Vulnerable and elderly people in Birmingham face a huge increase in the cost of home care services in an attempt to plug a city council cash crisis.
The existing maximum £100 a week charge for social services provision – however complex the care package – is to be scrapped. Anyone with savings of more than £22,250 will pay the full cost of their care as a result of the change.
The decision is expected to taken by the council cabinet in the next few weeks following mounting evidence of a severe financial drain on the Adults and Communities budget, which is heading for a £9 million overspend.
Most of the overspending stems from increased demand for the Learning Disability Service, which has seen its costs soar from £9 million a year in 2006/07 to almost £51 million a year now.
But the true extent of problem is masked by the continuing difficulty of recruiting social workers.
The council has almost 150 social worker vacancies, more than 25 per cent of the total staffing establishment.
If the council managed to fill all vacant social worker posts, it would be able to save the money it currently spends on hiring expensive agency staff.
The cost of placing children in care continues to pose problems in Birmingham, following a £3.8 million budget overspend last year. More than 2,000 children are either with foster parents or in residential homes, at an average annual cost of £44,000 per child.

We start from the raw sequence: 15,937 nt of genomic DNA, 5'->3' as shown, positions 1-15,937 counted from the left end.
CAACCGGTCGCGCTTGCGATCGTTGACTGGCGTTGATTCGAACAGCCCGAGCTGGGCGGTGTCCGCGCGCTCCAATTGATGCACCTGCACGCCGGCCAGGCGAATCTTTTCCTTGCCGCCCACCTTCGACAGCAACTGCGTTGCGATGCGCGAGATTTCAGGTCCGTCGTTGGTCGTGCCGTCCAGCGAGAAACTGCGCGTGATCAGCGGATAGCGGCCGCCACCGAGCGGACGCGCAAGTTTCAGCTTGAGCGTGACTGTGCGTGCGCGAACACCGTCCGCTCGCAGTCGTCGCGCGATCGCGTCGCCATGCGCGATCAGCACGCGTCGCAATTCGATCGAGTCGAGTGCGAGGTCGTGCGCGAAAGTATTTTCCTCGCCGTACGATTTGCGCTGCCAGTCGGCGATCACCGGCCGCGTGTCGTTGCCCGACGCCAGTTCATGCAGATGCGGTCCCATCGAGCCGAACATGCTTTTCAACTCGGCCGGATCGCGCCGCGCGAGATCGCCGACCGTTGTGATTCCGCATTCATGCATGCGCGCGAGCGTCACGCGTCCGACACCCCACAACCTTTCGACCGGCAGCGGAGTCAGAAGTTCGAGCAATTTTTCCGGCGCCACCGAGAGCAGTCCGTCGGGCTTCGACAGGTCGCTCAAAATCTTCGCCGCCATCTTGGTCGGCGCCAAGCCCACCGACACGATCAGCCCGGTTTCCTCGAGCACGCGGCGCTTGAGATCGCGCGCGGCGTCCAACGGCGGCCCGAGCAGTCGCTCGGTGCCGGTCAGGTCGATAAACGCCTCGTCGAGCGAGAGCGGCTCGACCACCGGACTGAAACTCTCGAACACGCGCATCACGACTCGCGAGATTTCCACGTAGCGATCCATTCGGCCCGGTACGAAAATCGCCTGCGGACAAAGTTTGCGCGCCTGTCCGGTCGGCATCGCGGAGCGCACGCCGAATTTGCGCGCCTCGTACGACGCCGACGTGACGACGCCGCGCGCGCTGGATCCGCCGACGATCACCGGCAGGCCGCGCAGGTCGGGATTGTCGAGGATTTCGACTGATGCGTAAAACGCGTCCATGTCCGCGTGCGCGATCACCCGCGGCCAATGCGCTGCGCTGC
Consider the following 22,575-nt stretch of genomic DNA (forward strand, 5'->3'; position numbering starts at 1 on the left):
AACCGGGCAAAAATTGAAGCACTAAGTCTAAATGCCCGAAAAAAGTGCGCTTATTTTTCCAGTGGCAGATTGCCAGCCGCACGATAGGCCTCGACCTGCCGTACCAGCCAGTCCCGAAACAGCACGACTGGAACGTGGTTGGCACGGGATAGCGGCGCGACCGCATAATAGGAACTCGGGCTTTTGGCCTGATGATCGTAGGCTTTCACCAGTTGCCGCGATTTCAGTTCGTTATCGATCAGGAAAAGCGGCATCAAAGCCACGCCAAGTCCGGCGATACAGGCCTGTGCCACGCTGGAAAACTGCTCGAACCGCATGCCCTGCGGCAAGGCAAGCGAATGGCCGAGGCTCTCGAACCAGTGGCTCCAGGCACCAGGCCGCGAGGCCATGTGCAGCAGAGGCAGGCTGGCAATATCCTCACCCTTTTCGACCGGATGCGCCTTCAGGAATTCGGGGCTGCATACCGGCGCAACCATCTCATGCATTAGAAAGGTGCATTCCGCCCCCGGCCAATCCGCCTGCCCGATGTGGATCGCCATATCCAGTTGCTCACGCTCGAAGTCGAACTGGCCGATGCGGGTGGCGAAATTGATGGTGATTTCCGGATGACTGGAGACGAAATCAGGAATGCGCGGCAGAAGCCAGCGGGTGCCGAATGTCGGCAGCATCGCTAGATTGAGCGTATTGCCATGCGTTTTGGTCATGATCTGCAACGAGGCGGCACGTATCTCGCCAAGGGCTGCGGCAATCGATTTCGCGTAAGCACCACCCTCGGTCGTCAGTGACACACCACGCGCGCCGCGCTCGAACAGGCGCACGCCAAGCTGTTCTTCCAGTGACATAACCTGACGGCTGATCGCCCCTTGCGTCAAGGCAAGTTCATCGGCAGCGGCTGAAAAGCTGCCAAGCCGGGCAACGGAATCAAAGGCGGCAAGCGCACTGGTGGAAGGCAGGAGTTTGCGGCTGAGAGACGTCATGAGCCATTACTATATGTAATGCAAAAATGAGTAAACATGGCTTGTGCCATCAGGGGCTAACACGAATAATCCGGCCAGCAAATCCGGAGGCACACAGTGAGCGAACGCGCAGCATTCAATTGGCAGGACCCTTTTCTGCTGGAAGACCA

A cabinet briefing report says that extra demand for Learning Disability services is being driven by improved medical treatment for disability.
Requests for help have also risen following the opening of the council’s one-stop telephone contact centre, making it easier for the public to get information about social care provision.
About £30 million of the total Learning Disability expenditure is tied up in weekly aid packages costing more than £1,000 per person. Cabinet members are be asked to support further talks over how the cost of caring for disabled adults and children should be divided between the council and the NHS.
The report adds: “Resources are not being used effectively across the whole system. We are seeking to avoid a traditional boundary dispute across health and care, but must see a robust and overdue discussion about the use of all available health care and personal resources. The overall funding allocation to Learning Disability is generous when compared to other authorities.”
A spokeswoman said the council was moving away from the “outdated ‘one size fits all’ care model” and helping people remain independent for as long as possible.
She added: “In line with many local authorities, a £100 cap on non-residential services, particularly for those with significant resources, is no longer supportable. The financial cap can distort the fairness of charging as it puts a ceiling on the amount charged, regardless of a person’s ability to pay.”